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For example, "I can't spar with my dead brother, not unless he climbs out of his grave."

I looked up the term "not unless" in Merriam-Webster site and it's an idiom that means "only if".

So from my understanding, I think the above sentence means, "I can spar with my dead brother only if he climbs out of his grave."

What if I remove the not preceding unless?

"I can't spar with my dead brother, unless he climbs out of his grave."

So if the dead brother climbs out of his grave, he can spar with him.

What exactly is the difference between "unless" and "not unless" then? They both seem the same to me, at least based on this example.

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As you say, in this case, the presence or absence of not doesn't change the meaning.

I can't spar with my dead brother unless he climbs out of his grave gives the meaning, but sounds a bit flat, as though his leaving his grave were a likely occurrence. (Compare You can't travel by train unless you buy a ticket.)

I can't spar with my dead brother - not unless he climbs out of his grave! makes the second half of the sentence an afterthought, emphasising that the sparring would only be possible in the event of a supernatural occurrence.

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  • In what cases would the presence or absence of not change the meaning of the sentence? – Max Sep 3 '20 at 1:12
  • When not is used to negate something in the normal way! He is at home vs He is not at home. – Kate Bunting Sep 3 '20 at 8:10
  • I understand how to use "not" the normal way. I meant in the context of my post. Let me rephrase the question. In a sentence with "unless", in what cases would the presence of "not" preceding "unless" change the meaning of the sentence? – Max Sep 4 '20 at 0:34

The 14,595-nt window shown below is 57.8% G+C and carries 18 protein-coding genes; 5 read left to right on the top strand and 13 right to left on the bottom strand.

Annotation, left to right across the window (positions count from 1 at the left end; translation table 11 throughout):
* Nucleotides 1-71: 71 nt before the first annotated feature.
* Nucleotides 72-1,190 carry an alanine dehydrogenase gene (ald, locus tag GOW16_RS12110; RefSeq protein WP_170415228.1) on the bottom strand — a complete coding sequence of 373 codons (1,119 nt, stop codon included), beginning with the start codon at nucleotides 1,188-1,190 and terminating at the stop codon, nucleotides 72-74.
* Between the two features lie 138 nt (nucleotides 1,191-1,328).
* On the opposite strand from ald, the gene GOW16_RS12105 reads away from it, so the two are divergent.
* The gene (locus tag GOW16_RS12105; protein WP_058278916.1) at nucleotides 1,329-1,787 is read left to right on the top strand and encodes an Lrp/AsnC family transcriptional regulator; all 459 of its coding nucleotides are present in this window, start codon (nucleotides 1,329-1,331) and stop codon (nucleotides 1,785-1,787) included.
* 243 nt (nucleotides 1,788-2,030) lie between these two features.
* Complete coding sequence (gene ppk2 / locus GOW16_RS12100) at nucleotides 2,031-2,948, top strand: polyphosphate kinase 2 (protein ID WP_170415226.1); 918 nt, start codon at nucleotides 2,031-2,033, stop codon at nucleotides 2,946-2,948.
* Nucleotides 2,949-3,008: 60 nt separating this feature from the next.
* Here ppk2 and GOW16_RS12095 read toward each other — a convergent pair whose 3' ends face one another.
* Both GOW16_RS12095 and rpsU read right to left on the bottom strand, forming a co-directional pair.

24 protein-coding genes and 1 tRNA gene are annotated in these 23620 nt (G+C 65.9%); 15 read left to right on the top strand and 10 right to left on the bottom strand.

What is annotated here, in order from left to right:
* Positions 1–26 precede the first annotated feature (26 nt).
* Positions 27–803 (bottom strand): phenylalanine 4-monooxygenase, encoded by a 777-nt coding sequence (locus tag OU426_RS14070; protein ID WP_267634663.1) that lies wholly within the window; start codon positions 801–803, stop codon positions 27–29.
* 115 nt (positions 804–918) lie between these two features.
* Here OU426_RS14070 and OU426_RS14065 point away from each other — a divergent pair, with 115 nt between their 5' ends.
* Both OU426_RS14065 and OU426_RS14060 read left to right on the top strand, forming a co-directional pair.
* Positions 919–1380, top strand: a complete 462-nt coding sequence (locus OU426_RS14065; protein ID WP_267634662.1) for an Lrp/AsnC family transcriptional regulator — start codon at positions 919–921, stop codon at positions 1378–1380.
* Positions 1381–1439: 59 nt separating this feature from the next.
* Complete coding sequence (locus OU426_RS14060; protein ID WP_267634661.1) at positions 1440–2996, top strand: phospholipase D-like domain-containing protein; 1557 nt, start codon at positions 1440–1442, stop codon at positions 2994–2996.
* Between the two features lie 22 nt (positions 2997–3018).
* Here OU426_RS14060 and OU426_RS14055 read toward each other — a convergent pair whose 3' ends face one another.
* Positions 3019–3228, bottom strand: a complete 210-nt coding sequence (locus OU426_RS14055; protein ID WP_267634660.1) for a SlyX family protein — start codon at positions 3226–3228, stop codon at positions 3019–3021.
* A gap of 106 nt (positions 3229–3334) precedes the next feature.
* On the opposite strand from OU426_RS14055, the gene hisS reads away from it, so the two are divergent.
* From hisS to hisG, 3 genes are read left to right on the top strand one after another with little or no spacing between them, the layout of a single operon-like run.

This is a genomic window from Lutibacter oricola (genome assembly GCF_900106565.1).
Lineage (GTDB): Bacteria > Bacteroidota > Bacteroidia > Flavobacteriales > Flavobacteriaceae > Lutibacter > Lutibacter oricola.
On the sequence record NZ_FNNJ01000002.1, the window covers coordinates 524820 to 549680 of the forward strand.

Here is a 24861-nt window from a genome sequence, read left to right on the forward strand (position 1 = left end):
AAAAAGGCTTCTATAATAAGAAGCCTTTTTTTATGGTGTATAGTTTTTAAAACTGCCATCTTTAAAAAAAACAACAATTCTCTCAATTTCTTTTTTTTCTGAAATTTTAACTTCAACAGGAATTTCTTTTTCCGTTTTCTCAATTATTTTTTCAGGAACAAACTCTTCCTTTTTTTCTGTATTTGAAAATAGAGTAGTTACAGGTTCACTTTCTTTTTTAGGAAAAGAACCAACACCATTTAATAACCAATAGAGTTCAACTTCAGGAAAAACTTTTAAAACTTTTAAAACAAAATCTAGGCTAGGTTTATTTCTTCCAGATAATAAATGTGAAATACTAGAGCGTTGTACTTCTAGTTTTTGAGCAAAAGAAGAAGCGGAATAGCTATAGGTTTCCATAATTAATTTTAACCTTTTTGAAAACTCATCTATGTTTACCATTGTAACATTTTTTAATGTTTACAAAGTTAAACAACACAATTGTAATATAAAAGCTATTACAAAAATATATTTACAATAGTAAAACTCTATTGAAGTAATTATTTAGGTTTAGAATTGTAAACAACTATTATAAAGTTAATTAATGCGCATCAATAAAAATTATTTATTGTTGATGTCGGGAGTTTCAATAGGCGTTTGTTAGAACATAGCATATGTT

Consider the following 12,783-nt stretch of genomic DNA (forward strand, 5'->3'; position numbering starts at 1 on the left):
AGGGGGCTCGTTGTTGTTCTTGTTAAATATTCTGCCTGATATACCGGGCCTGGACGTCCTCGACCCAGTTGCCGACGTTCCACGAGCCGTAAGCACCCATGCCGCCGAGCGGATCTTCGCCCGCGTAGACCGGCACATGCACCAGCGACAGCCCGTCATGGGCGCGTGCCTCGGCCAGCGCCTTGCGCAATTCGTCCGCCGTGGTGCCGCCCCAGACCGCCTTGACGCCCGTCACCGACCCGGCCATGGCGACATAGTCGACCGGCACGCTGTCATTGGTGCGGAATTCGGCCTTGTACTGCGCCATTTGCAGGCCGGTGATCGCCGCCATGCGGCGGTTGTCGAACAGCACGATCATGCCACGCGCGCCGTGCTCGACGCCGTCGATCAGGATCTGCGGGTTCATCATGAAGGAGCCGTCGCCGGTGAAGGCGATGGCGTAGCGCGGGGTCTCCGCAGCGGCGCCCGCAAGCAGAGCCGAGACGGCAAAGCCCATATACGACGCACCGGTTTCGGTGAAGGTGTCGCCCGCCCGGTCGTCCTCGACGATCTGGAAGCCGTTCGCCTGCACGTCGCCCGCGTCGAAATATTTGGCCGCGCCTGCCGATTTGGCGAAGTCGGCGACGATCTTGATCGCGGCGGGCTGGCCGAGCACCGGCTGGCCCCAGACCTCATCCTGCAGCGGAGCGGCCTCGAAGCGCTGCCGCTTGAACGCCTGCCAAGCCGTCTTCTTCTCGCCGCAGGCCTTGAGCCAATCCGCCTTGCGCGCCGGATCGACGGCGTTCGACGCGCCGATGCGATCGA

• I don't think the combination not unless would ever occur except in that context (an afterthought), or when qualifying a negative answer. "Are you going out today"? "Not unless it stops raining." – Kate Bunting Sep 4 '20 at 7:28
  • What did you mean exactly when you said the second half of the sentence is an afterthought? What makes a sentence or part of a sentence an afterthought? From my understanding, afterthought means "Something done or said that was not thought of originally". Based on the definition it makes it sound like the brother climbing out of his grave a likely occurrence (even though it's not since technically it's impossible). – Max Sep 5 '20 at 1:57
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Unless is used to describe something that will happen if something else doesn't happen. For example, "I will walk to school unless it rains," which means that I will walk to school if it does not rain.

"Not unless" is a little more situational. You would probably only use it if asked a yes/no question, to which the answer is "no" with an exception. For example, "are you going tomorrow?" "Not unless there's food." In this case, the person is saying he will only go if there is food. Outside of such a situation, you probably won't find "not unless."

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Author: skampdavis from hinative

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